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The use of observations of child development for early childhood education

Solomon, Julia (1984) The use of observations of child development for early childhood education. PhD thesis, Murdoch University.

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Abstract

The literature relating to the field of early childhood education reveals that problems exist when attempts are made to measure the outcome of children's experience in naturalistic learning environments. Where such learning environments are based on the organismic-developmental model, growth and learning are assumed to be developmental processes generated as a function of spontaneous child-environment interaction. Appropriate systematic measures of children's developmental progress in these environments are apparently unavailable.

A possible solution is predicated in the formulation of developmentally sequenced levels of qualitative change, linked with developmental components within levels, to form categories for an observation schedule. It is hypothesized that children's developmental progress can be systematically measured when this schedule is applied in naturalistic settings.

Spontaneous behaviour of forty children attending pre-school centres in their fifth year was observed and recorded on video tape in two phases over a period of 10 months. Coders were trained to code observed behaviour segments according to developmental criteria derived from Piagetian theory. Judgments were recorded in a matrix containing all categories of the developmental model.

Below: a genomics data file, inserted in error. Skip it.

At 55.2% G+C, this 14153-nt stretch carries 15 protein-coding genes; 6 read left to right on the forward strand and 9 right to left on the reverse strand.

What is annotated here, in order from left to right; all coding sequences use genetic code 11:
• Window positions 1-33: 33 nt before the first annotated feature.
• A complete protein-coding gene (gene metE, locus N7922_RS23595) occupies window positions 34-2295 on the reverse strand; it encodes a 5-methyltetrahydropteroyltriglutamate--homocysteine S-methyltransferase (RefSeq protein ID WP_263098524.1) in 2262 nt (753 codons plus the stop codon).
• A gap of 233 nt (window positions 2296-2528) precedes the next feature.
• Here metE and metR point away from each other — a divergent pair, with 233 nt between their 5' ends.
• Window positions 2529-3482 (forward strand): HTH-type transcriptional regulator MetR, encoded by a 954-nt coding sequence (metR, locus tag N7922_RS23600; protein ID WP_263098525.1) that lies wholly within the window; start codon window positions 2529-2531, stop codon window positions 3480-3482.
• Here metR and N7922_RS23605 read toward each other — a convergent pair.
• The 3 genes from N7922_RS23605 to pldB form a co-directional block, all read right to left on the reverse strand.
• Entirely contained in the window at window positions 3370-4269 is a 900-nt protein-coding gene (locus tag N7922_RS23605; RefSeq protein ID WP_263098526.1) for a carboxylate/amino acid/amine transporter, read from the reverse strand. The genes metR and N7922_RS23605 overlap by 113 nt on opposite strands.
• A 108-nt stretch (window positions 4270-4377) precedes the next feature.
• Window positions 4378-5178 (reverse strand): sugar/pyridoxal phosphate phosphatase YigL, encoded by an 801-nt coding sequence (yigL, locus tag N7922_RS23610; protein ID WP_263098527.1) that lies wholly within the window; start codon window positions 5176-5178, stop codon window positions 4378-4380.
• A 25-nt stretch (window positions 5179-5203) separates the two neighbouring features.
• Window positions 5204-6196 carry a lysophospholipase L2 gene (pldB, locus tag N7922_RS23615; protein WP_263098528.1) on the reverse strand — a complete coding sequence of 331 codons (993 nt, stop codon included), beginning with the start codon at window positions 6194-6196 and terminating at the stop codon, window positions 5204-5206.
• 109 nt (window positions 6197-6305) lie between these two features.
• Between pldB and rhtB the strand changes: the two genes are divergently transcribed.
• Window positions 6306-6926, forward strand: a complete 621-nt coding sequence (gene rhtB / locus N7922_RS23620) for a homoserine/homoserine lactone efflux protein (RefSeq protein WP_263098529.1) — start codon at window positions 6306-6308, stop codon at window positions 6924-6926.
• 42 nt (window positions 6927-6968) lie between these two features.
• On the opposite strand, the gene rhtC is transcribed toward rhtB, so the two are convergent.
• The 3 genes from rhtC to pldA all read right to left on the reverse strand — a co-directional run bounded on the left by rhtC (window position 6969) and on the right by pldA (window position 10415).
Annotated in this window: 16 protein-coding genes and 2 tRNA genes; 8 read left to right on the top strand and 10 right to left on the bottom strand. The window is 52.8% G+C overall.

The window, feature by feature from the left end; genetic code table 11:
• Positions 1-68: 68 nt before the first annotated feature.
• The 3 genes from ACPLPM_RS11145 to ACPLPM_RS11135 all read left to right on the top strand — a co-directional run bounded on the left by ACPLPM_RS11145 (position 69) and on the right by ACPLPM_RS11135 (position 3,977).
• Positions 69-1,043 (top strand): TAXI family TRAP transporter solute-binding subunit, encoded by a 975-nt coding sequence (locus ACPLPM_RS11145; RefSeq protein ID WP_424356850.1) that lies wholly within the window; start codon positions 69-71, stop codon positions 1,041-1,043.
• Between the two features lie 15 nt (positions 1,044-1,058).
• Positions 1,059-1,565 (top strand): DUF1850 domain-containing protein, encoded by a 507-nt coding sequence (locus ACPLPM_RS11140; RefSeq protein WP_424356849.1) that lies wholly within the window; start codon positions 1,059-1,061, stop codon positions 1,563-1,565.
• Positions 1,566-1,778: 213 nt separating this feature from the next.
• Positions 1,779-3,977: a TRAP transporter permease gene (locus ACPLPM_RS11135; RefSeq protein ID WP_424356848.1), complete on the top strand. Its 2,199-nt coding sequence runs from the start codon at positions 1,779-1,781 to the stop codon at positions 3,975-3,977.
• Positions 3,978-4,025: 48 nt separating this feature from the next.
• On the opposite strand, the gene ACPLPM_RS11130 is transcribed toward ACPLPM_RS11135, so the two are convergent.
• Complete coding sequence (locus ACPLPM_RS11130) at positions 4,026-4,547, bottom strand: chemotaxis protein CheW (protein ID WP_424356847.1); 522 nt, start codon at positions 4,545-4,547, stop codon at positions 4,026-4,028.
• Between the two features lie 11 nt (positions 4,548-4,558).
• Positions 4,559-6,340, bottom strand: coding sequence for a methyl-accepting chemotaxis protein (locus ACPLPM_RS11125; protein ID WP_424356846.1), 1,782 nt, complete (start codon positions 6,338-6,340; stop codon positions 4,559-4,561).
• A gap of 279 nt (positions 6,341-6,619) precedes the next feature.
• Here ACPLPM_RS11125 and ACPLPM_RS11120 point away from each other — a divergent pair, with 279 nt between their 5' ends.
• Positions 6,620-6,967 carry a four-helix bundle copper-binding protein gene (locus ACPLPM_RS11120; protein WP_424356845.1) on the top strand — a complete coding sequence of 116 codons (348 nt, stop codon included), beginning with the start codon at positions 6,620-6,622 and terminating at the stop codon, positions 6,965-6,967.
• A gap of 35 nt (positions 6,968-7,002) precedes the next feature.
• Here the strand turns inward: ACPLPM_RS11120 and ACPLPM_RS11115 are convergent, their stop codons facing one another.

Results revealed that, with the given criteria applied to children's spontaneous behaviour, the instrument could provide a reliable estimate of a child's developmental status and measure significant developmental progress in five year old children during a period of six to eight months.

The results suggest that the observation schedule can be applied as a developmental scale of growth in the mental structure of children in the first eight years. Its applications for the early childhood field are considered.

Item Type: Thesis (PhD)
Murdoch Affiliation: School of Education
Notes: Note to the author: If you would like to make your thesis openly available on Murdoch University Library's Research Repository, please contact: repository@murdoch.edu.au. Thank you.
Supervisor(s): Marsh, Colin and McGaw, Barry
URI: http://researchrepository.murdoch.edu.au/id/eprint/51367
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